EGU General Assembly 2021
© Author(s) 2021. This work is distributed under
the Creative Commons Attribution 4.0 License.

3D discrete element modeling of the Arabia-Eurasia collision zone and related extrusion of the Anatolian Block

Liqing Jiao1, Aurélia Hubert-Ferrari2, and Yann Klinger1
Liqing Jiao et al.
  • 1Université de Paris, Institut de Physique du Globe de Paris, CNRS, Paris, France
  • 2Université de Liege, Department de Geography, Liege, Belgium

The Arabia-Eurasia collision zone is an example of large-scale continental deformation. The collision started recently (25-15 Ma) and is characterized by a low shortening rate. The shortening caused by the collision is partly accommodated by vertical uplift, leading to large fold-and-thrust belts that give rise to the Zagros, Caucasus, and Alborz mountain ranges. The other part of the shortening is presently taken up by the lateral extrusion toward the west of the Anatolian block, a relatively rigid continental lithospheric block. This extrusion is accommodated by the conjugate North and East Anatolian Faults.

In this work we aim at understanding the dynamic of the crustal deformation processes resulting from the continental collision, including generation of positive topography and localization of major shear zones that evolve into lithospheric-scale strike-slip faults. Previous modeling attempt were mostly limited to the kinematic description of the strike-slip fault system and did not consider any topographic changes. In this earlier attempt fault geometry was usually assigned a-priori, and most often slab-pull along the Aegean subduction zone was partly needed to drive the extrusion.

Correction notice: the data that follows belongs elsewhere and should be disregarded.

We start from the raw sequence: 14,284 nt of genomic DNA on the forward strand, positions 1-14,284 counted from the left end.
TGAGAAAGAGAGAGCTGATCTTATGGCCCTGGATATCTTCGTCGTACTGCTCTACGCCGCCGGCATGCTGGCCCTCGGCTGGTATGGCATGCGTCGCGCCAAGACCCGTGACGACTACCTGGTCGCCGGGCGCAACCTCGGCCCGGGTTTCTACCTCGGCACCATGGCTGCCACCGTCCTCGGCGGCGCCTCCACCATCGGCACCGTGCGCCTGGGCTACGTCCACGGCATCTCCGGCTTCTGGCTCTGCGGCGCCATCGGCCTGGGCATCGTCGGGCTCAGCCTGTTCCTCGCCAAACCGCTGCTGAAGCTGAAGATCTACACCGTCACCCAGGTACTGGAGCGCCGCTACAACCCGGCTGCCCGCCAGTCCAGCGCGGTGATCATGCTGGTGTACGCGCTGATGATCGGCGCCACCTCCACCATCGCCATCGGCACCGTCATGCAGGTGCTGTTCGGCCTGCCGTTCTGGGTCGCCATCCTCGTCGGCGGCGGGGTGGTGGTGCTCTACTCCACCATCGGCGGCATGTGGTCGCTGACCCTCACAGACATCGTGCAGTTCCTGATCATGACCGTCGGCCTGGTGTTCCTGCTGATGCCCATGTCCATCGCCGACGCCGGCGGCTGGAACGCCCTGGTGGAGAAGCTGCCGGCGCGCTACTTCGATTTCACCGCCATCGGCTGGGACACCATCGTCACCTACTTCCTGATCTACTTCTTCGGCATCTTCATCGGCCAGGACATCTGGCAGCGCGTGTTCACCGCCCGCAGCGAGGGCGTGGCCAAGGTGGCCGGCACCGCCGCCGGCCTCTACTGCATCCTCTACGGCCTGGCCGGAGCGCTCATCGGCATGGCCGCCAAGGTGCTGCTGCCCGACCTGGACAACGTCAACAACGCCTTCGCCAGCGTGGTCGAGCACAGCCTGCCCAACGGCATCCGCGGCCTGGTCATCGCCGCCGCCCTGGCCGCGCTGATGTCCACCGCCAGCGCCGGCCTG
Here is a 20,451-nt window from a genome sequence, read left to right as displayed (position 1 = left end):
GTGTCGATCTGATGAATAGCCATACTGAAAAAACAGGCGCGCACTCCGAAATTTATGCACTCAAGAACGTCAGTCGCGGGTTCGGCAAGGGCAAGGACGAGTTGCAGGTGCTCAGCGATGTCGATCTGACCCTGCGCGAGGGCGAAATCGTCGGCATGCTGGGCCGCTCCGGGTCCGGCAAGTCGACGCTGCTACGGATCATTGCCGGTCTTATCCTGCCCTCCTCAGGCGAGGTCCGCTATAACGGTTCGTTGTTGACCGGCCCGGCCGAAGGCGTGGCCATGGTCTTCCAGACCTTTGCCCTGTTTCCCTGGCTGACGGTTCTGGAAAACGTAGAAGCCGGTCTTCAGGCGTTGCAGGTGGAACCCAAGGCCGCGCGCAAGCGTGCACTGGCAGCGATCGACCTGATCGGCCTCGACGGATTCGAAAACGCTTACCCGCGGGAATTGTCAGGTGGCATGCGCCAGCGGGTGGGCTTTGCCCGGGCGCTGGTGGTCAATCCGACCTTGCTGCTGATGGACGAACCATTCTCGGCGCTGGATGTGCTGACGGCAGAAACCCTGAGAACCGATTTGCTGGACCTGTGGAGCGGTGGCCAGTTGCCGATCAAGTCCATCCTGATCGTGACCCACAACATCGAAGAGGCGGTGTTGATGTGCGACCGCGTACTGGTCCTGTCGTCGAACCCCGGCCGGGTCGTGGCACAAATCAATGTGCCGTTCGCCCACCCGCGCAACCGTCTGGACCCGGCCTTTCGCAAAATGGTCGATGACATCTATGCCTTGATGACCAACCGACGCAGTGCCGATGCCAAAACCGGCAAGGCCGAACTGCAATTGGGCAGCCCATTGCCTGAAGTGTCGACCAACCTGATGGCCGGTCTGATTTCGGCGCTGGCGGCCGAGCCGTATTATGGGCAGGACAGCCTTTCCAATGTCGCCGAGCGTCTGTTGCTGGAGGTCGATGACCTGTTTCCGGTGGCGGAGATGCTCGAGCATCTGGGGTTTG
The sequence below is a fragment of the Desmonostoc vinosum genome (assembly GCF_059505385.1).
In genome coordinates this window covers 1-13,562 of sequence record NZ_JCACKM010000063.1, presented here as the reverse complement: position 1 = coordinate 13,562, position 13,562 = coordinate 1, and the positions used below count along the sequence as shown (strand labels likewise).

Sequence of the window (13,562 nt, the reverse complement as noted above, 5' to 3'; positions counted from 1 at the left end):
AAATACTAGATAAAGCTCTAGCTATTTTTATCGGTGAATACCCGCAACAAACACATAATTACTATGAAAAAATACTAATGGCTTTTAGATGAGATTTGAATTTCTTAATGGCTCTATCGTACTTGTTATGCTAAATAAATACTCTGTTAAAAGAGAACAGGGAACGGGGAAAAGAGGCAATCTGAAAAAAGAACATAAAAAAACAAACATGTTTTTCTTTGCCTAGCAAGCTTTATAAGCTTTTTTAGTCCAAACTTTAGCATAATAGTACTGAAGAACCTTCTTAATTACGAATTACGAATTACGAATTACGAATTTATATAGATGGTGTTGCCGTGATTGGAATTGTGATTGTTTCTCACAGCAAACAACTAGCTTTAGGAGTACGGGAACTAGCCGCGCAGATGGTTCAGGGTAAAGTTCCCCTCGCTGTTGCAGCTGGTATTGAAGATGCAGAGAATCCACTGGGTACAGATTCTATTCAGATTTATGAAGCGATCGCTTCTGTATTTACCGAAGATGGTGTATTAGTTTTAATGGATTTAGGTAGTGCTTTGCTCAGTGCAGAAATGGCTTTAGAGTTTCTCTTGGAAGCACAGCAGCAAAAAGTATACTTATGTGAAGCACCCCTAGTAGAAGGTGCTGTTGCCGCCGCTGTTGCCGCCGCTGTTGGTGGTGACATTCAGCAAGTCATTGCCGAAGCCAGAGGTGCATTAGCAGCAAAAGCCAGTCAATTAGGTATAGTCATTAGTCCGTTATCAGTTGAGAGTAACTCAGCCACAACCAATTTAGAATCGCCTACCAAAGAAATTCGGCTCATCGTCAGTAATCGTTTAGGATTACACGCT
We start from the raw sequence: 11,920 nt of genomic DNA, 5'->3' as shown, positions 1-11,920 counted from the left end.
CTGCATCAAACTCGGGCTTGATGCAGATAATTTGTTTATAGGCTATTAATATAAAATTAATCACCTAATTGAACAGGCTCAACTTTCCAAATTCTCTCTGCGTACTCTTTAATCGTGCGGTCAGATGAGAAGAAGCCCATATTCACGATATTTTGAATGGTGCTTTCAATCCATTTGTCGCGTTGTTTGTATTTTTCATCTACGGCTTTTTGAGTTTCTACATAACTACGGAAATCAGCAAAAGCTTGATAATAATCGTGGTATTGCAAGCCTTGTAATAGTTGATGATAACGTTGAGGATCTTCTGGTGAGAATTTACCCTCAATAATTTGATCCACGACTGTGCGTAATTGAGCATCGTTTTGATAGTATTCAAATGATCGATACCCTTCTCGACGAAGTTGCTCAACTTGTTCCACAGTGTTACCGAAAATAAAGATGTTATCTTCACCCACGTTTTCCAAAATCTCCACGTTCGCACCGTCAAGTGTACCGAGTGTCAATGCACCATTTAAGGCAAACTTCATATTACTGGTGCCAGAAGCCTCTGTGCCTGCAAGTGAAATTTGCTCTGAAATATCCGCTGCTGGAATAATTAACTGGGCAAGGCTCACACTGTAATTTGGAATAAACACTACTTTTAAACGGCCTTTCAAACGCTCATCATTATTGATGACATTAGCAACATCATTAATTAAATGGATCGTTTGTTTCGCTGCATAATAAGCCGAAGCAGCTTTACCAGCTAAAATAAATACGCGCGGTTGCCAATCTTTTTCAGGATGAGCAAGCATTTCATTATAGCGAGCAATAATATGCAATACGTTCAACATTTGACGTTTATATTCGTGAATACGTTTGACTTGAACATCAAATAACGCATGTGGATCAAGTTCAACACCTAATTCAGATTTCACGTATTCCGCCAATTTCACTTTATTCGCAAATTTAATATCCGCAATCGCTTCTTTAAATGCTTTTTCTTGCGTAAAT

Here, using a Discrete Element Modeling approach, we built a 3D model of the Arabia-Eurasia collision zone, including gravity forces, to study the temporal evolutions of the different tectonic structures, thrust and strike-slip faults, involved in accommodating the continental collision deformation processes.

On one hand, our modeling approach does not require to pre-set any fault geometry at the beginning of the collision. On the other hand, this approach allows us testing the impact of specific boundary conditions, such as the existence of two oceanic-crust relics forming respectively the Black Sea and the Caspian Sea, and which are considered 100% rigid.

Our preliminary models reproduce at first order the successive deformation steps of the Arabia-Eurasia collision that lead to the current configuration. The first phase of deformation is characterized by the formation of a wide fold-and-thrust belt in front of the Arabian plate indenter. Only in a second phase, the extrusion of an Anatolian block westward is taking place. This extrusion, however, happens only when rigid bodies (the Black Sea and the Caspian Sea) are present in the model. Conversely, extrusion in our models does not require the existence of slab-pull to occur. Eventually, the strike-slip faults generated in our models are showing good qualitative agreement with the current geometry of the North and East Anatolian faults. Faults generated in our models accommodate the rotation of the extruded block in a consistent way with the present-day pattern of the Anatolia block. Further work will allow quantifying the length of the different time steps in the collision process, and to explore the impact of the geometry of the indenter.

How to cite: Jiao, L., Hubert-Ferrari, A., and Klinger, Y.: 3D discrete element modeling of the Arabia-Eurasia collision zone and related extrusion of the Anatolian Block, EGU General Assembly 2021, online, 19–30 Apr 2021, EGU21-16315,, 2021.

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